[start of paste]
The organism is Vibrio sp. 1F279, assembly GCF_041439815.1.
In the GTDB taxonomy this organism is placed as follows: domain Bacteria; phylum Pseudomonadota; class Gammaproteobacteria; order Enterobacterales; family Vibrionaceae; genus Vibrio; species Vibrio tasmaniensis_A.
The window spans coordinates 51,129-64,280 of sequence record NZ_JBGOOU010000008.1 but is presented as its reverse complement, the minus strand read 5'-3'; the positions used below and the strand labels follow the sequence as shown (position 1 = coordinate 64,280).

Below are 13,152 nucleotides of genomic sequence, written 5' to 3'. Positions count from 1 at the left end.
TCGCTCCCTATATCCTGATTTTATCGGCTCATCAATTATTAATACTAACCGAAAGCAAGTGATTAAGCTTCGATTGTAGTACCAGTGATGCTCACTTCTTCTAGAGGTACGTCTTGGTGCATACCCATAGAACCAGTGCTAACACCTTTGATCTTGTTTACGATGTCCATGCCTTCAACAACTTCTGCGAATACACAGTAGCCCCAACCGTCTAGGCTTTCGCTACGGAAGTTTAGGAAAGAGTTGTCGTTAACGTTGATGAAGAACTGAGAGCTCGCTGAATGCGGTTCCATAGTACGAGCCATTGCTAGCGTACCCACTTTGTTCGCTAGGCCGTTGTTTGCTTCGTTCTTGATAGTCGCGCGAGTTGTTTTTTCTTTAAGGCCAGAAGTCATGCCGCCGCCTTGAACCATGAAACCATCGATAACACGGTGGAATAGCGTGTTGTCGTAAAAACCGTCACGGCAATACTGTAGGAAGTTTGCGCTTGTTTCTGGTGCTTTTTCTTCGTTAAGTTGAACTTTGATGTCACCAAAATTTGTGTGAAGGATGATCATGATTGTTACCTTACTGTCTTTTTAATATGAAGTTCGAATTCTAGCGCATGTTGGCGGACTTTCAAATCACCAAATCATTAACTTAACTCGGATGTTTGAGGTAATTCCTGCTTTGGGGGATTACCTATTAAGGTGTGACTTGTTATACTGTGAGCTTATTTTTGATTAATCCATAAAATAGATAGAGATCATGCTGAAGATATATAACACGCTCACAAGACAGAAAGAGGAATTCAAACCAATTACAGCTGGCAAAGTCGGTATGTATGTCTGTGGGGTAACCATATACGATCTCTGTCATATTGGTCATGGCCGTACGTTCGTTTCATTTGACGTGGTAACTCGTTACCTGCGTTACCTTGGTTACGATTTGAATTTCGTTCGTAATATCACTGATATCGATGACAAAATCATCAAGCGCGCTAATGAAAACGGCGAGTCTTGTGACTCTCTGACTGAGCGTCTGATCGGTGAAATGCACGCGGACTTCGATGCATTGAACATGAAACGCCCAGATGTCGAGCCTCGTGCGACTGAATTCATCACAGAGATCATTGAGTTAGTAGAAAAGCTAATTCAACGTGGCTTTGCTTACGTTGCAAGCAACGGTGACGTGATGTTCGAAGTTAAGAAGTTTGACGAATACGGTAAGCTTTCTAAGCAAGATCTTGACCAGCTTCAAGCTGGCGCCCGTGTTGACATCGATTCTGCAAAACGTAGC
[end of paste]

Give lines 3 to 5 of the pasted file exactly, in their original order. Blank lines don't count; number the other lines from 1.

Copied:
The window spans coordinates 51,129-64,280 of sequence record NZ_JBGOOU010000008.1 but is presented as its reverse complement, the minus strand read 5'-3'; the positions used below and the strand labels follow the sequence as shown (position 1 = coordinate 64,280).

Below are 13,152 nucleotides of genomic sequence, written 5' to 3'. Positions count from 1 at the left end.
TCGCTCCCTATATCCTGATTTTATCGGCTCATCAATTATTAATACTAACCGAAAGCAAGTGATTAAGCTTCGATTGTAGTACCAGTGATGCTCACTTCTTCTAGAGGTACGTCTTGGTGCATACCCATAGAACCAGTGCTAACACCTTTGATCTTGTTTACGATGTCCATGCCTTCAACAACTTCTGCGAATACACAGTAGCCCCAACCGTCTAGGCTTTCGCTACGGAAGTTTAGGAAAGAGTTGTCGTTAACGTTGATGAAGAACTGAGAGCTCGCTGAATGCGGTTCCATAGTACGAGCCATTGCTAGCGTACCCACTTTGTTCGCTAGGCCGTTGTTTGCTTCGTTCTTGATAGTCGCGCGAGTTGTTTTTTCTTTAAGGCCAGAAGTCATGCCGCCGCCTTGAACCATGAAACCATCGATAACACGGTGGAATAGCGTGTTGTCGTAAAAACCGTCACGGCAATACTGTAGGAAGTTTGCGCTTGTTTCTGGTGCTTTTTCTTCGTTAAGTTGAACTTTGATGTCACCAAAATTTGTGTGAAGGATGATCATGATTGTTACCTTACTGTCTTTTTAATATGAAGTTCGAATTCTAGCGCATGTTGGCGGACTTTCAAATCACCAAATCATTAACTTAACTCGGATGTTTGAGGTAATTCCTGCTTTGGGGGATTACCTATTAAGGTGTGACTTGTTATACTGTGAGCTTATTTTTGATTAATCCATAAAATAGATAGAGATCATGCTGAAGATATATAACACGCTCACAAGACAGAAAGAGGAATTCAAACCAATTACAGCTGGCAAAGTCGGTATGTATGTCTGTGGGGTAACCATATACGATCTCTGTCATATTGGTCATGGCCGTACGTTCGTTTCATTTGACGTGGTAACTCGTTACCTGCGTTACCTTGGTTACGATTTGAATTTCGTTCGTAATATCACTGATATCGATGACAAAATCATCAAGCGCGCTAATGAAAACGGCGAGTCTTGTGACTCTCTGACTGAGCGTCTGATCGGTGAAATGCACGCGGACTTCGATGCATTGAACATGAAACGCCCAGATGTCGAGCCTCGTGCGACTGAATTCATCACAGAGATCATTGAGTTAGTAGAAAAGCTAATTCAACGTGGCTTTGCTTACGTTGCAAGCAACGGTGACGTGATGTTCGAAGTTAAGAAGTTTGACGAATACGGTAAGCTTTCTAAGCAAGATCTTGACCAGCTTCAAGCTGGCGCCCGTGTTGACATCGATTCTGCAAAACGTAGC